16 thoughts on “i’m an opera user now”
Google for Minimo 🙂
mozilla is far behind, that’s the problem… 😉
probably it would be a great way to get money for the foundation, by providing a similar service like the mobile accellerator, but not aimed at generating profits.
Does Mozilla need a mobile version?
Ali Ebrahim: “Now that I’ve entered the consumer marketplace for mobile web browsers, it’s clear to me that Opera is the only company who has any real product aimed at this market. […] What does this mean for Mozilla? My reading of the situation i…
Sebastian, having looked at Minimo further, it sure is quite far behind. 🙂 0.1, and only on Linux devices. I guess it’s a start though.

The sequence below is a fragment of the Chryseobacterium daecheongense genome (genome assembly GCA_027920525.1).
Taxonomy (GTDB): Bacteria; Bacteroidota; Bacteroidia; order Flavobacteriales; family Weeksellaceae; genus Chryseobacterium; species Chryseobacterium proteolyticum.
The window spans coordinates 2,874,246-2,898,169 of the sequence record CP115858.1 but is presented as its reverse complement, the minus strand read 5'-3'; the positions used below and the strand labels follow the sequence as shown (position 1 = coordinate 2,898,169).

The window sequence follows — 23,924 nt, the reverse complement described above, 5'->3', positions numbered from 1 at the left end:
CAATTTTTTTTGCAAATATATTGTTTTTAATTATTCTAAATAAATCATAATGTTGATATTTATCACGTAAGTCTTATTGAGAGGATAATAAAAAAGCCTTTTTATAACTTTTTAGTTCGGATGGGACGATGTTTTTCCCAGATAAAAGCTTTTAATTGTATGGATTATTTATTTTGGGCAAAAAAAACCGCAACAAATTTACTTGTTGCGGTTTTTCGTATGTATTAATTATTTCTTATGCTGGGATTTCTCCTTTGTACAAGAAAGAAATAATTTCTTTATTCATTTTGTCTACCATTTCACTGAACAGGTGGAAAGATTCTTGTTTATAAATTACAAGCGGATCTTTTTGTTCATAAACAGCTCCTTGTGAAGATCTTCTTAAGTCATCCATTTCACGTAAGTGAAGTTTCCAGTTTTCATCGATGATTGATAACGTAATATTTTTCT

It’s a shame Opera doesn’t run on Pocket PC – NetFront and Pocket IE are both fairly dire. I understand it’s because the Opera guys are strongly against supporting MS and Pocket PC since they don’t exactly see eye to eye on things. Quite a shame since my experience with their small screen rendering system has been very positive indeed.
Actually, Minimo is pretty darned functional and is being actively developed.
That’s good to know Asa. I’m looking forward to seeing the results.
Nokia, wich is fighting to regain market share, invested in Mozilla some time ago…. http://news.com.com/Nokia+cash+boosts+Mozilla/2100-7344_3-5236730.html I think this should grant Minimo development workin on 😉
> Actually, Minimo is pretty darned functional and is being actively developed.
Do you have a bonsai query for Minomo?